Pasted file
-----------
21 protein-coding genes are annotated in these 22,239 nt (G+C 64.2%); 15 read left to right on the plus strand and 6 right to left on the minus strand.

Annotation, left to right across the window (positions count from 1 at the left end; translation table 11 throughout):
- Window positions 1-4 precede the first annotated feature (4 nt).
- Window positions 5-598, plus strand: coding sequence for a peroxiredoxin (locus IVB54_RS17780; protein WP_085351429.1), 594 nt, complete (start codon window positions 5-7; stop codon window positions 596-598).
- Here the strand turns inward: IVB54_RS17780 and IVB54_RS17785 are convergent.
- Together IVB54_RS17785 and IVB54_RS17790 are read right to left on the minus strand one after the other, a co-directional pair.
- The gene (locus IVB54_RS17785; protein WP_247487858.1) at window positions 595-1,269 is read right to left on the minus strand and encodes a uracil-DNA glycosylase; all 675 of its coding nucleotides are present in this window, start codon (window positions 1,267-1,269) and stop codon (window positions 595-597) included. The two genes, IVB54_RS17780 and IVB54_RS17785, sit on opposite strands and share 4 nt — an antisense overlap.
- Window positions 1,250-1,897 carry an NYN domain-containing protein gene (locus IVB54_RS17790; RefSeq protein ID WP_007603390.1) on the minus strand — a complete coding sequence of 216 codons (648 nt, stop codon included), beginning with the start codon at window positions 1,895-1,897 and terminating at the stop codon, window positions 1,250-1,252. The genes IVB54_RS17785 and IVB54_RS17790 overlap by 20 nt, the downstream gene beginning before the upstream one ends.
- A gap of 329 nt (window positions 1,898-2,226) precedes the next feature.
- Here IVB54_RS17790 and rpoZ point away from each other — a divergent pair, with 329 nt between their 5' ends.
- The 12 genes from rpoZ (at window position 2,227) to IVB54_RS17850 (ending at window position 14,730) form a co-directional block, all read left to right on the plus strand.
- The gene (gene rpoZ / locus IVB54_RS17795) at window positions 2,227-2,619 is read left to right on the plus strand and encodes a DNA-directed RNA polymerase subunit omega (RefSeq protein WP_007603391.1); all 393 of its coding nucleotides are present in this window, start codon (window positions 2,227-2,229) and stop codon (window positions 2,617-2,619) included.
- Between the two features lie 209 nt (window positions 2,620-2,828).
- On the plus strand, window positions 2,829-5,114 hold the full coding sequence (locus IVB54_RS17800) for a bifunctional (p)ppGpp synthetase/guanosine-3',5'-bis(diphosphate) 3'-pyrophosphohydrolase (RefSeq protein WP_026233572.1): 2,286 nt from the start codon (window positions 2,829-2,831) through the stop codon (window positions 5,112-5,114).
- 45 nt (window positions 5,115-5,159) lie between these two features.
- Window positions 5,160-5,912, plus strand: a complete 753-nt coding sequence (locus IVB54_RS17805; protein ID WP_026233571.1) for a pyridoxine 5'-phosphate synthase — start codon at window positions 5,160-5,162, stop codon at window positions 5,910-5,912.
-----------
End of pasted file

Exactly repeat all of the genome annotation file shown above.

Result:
21 protein-coding genes are annotated in these 22,239 nt (G+C 64.2%); 15 read left to right on the plus strand and 6 right to left on the minus strand.

Annotation, left to right across the window (positions count from 1 at the left end; translation table 11 throughout):
- Window positions 1-4 precede the first annotated feature (4 nt).
- Window positions 5-598, plus strand: coding sequence for a peroxiredoxin (locus IVB54_RS17780; protein WP_085351429.1), 594 nt, complete (start codon window positions 5-7; stop codon window positions 596-598).
- Here the strand turns inward: IVB54_RS17780 and IVB54_RS17785 are convergent.
- Together IVB54_RS17785 and IVB54_RS17790 are read right to left on the minus strand one after the other, a co-directional pair.
- The gene (locus IVB54_RS17785; protein WP_247487858.1) at window positions 595-1,269 is read right to left on the minus strand and encodes a uracil-DNA glycosylase; all 675 of its coding nucleotides are present in this window, start codon (window positions 1,267-1,269) and stop codon (window positions 595-597) included. The two genes, IVB54_RS17780 and IVB54_RS17785, sit on opposite strands and share 4 nt — an antisense overlap.
- Window positions 1,250-1,897 carry an NYN domain-containing protein gene (locus IVB54_RS17790; RefSeq protein ID WP_007603390.1) on the minus strand — a complete coding sequence of 216 codons (648 nt, stop codon included), beginning with the start codon at window positions 1,895-1,897 and terminating at the stop codon, window positions 1,250-1,252. The genes IVB54_RS17785 and IVB54_RS17790 overlap by 20 nt, the downstream gene beginning before the upstream one ends.
- A gap of 329 nt (window positions 1,898-2,226) precedes the next feature.
- Here IVB54_RS17790 and rpoZ point away from each other — a divergent pair, with 329 nt between their 5' ends.
- The 12 genes from rpoZ (at window position 2,227) to IVB54_RS17850 (ending at window position 14,730) form a co-directional block, all read left to right on the plus strand.
- The gene (gene rpoZ / locus IVB54_RS17795) at window positions 2,227-2,619 is read left to right on the plus strand and encodes a DNA-directed RNA polymerase subunit omega (RefSeq protein WP_007603391.1); all 393 of its coding nucleotides are present in this window, start codon (window positions 2,227-2,229) and stop codon (window positions 2,617-2,619) included.
- Between the two features lie 209 nt (window positions 2,620-2,828).
- On the plus strand, window positions 2,829-5,114 hold the full coding sequence (locus IVB54_RS17800) for a bifunctional (p)ppGpp synthetase/guanosine-3',5'-bis(diphosphate) 3'-pyrophosphohydrolase (RefSeq protein WP_026233572.1): 2,286 nt from the start codon (window positions 2,829-2,831) through the stop codon (window positions 5,112-5,114).
- 45 nt (window positions 5,115-5,159) lie between these two features.
- Window positions 5,160-5,912, plus strand: a complete 753-nt coding sequence (locus IVB54_RS17805; protein ID WP_026233571.1) for a pyridoxine 5'-phosphate synthase — start codon at window positions 5,160-5,162, stop codon at window positions 5,910-5,912.